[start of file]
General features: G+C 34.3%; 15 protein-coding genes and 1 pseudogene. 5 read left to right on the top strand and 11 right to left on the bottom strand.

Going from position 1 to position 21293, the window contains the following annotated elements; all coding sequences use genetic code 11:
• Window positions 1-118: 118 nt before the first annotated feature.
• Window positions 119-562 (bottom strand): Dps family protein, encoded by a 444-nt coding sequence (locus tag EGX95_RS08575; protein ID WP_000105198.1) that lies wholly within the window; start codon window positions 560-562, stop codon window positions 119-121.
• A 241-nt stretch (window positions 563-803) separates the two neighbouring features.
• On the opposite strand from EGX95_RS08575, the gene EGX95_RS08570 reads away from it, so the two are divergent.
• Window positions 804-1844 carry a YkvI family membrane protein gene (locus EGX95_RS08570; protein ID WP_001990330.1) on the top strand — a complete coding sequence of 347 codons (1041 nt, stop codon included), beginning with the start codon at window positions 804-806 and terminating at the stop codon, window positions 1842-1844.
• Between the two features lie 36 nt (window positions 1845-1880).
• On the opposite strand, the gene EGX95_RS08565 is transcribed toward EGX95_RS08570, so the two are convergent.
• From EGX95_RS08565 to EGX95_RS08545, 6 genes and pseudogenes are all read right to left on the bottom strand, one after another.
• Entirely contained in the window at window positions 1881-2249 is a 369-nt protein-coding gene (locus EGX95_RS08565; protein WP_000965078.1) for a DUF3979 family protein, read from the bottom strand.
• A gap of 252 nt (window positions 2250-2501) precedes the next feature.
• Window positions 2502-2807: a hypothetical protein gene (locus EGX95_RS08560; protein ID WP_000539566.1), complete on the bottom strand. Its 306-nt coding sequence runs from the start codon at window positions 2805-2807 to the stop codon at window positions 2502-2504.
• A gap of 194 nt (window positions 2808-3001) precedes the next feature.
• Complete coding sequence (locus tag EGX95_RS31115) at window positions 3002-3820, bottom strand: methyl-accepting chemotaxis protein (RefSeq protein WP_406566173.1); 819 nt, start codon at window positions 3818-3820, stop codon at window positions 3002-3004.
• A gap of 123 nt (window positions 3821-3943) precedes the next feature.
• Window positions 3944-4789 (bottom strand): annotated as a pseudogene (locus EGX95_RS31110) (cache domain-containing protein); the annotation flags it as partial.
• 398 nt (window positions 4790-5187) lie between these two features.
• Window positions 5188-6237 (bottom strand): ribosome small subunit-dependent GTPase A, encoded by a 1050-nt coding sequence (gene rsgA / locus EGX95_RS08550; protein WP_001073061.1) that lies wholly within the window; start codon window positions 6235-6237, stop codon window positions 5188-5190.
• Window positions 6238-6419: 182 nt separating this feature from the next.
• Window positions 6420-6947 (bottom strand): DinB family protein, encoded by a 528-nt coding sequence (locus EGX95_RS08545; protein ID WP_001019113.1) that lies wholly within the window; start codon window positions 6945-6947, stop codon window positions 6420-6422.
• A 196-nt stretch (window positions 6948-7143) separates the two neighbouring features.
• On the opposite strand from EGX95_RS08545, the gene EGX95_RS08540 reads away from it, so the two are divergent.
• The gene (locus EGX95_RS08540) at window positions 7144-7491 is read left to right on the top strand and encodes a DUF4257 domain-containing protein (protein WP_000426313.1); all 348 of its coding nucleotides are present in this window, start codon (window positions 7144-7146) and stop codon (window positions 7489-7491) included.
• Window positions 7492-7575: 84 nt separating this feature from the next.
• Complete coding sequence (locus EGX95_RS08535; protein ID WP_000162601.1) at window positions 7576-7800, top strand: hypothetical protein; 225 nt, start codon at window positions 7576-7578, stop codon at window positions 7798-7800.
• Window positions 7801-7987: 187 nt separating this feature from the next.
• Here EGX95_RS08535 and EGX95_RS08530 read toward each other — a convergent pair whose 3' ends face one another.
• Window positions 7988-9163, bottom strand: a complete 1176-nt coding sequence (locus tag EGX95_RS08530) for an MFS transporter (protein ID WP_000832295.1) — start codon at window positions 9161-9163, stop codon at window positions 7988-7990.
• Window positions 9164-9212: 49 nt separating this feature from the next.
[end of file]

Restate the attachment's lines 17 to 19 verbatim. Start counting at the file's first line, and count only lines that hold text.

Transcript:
• Window positions 3944-4789 (bottom strand): annotated as a pseudogene (locus EGX95_RS31110) (cache domain-containing protein); the annotation flags it as partial.
• 398 nt (window positions 4790-5187) lie between these two features.
• Window positions 5188-6237 (bottom strand): ribosome small subunit-dependent GTPase A, encoded by a 1050-nt coding sequence (gene rsgA / locus EGX95_RS08550; protein WP_001073061.1) that lies wholly within the window; start codon window positions 6235-6237, stop codon window positions 5188-5190.